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May 7th, 2017

Arch Linux Based Apricity OS Shuts Down

Apricity OS, another promising Linux distro has ceased development. “Lack of time” was cited as the major cause.

Apricity OS Linux

The Arch Linux based distribution, Apricity OS, has announced in an undated notice on its website that it’s shutting down. I learned the of news today when given a heads-up by a follower on Twitter.

The announcement is short and sweet:

“Like all good things, Apricity OS must come to an end. It has been our privilege to develop the operating system, and to be a part of a community as great as our own. But unfortunately, we no longer have time for its required upkeep. We hope that your time using our operating system has been enjoyable, and that you continue to explore using Linux in the future. You all, our users, have made this experience incredible for us, and we cannot thank you enough for the support.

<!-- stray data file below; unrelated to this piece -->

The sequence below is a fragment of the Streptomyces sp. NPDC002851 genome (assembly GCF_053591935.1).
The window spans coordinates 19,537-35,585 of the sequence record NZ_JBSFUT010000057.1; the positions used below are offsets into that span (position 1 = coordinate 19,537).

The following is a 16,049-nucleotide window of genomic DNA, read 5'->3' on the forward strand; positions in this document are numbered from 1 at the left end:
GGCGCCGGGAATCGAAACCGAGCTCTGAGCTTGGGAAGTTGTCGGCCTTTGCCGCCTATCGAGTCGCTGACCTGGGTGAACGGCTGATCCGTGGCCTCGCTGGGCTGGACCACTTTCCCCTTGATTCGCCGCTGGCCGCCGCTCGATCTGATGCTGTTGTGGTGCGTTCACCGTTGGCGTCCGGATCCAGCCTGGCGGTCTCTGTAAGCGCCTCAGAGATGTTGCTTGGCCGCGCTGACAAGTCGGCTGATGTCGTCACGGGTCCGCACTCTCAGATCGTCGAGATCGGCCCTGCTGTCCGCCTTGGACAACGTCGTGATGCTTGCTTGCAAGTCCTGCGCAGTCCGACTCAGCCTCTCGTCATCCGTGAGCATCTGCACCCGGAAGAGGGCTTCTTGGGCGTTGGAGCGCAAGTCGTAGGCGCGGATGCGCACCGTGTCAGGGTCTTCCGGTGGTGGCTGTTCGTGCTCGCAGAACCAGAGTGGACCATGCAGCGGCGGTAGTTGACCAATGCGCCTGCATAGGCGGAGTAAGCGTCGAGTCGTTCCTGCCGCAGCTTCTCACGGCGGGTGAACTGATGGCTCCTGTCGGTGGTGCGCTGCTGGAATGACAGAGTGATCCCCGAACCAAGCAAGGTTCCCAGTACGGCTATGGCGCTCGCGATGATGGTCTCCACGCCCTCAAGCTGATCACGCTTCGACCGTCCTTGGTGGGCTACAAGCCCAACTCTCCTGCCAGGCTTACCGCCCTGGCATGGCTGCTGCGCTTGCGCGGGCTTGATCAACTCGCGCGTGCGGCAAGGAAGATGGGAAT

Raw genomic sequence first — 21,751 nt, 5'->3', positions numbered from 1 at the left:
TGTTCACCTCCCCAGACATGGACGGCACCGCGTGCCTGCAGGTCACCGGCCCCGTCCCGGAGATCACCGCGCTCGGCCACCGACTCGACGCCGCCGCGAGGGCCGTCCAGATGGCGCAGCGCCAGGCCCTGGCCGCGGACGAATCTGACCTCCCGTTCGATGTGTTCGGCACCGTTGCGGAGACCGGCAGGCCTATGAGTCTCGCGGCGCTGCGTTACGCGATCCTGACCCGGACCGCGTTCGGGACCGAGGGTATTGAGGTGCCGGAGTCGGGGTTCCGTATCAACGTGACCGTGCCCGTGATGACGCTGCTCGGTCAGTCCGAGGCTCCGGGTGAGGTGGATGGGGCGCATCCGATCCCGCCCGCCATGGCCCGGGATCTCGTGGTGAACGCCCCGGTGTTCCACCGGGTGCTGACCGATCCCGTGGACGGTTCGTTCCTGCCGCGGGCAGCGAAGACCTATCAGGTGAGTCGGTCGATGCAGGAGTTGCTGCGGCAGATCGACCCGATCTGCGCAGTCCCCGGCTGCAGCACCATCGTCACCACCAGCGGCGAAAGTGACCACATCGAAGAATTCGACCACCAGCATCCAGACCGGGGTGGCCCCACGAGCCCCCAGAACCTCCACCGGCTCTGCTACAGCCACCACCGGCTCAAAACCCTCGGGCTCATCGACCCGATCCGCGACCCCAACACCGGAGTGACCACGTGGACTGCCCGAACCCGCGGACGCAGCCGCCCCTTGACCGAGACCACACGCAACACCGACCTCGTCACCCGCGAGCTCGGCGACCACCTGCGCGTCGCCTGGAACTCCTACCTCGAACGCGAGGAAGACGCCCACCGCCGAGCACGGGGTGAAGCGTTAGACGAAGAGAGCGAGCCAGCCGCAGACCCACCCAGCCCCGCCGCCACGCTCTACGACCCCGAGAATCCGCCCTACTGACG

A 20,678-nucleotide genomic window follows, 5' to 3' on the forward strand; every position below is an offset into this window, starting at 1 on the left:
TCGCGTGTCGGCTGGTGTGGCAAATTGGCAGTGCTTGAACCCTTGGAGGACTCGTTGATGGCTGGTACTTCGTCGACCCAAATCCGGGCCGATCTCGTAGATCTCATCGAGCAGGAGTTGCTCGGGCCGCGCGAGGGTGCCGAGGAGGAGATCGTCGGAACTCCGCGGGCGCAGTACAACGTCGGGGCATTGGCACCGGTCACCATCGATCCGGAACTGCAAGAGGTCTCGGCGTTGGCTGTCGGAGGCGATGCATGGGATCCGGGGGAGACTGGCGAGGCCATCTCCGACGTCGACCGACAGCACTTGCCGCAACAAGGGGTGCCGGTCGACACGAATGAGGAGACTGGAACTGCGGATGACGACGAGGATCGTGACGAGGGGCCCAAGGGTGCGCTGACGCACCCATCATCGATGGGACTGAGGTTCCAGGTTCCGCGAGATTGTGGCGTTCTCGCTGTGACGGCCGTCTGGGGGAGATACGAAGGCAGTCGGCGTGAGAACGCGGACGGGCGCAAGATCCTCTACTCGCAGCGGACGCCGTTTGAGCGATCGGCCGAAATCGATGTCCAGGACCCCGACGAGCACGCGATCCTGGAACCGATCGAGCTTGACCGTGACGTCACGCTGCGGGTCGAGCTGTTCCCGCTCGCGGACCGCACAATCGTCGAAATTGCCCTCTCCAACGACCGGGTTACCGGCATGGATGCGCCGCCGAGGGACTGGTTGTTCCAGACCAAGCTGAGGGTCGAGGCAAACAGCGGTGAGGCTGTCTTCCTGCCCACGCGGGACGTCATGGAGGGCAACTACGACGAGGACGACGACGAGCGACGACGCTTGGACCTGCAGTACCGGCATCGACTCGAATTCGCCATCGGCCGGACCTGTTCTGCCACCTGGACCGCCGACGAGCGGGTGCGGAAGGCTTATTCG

Sincerely,

The Apricity OS Team”

A little over a year ago, on March 29, 2016, the then still in beta distro received a review on LinuxInsider by Jack M. Germain, who said, “Apricity OS Is Clean and Classy.” In spite of being in beta, the review was positive:

“Regardless of your preference, Apricity OS takes an approach that most Linux distros ignore. It caters to the cloud generation of computing. It has an integrated software feature built around the site-specific browser manager ICE, which provides the ability to put your favorite Web apps on the desktop and access them simply.

“This type of browser tool is not readily available through most distro repositories and the Synaptic Package Manager. The developers also incorporated software to minimize security risk.

“Another reason for my newfound attraction to GNOME is its suitability for touch screen interfaces, so it was a perfect mate for a recently acquired laptop. The Cinnamon version appears to be somewhat more lightweight — another nice surprise.”

The distro offered the choice of both GNOME and Cinnamon desktops. Unlike Arch, according to Germain, it was easy to install.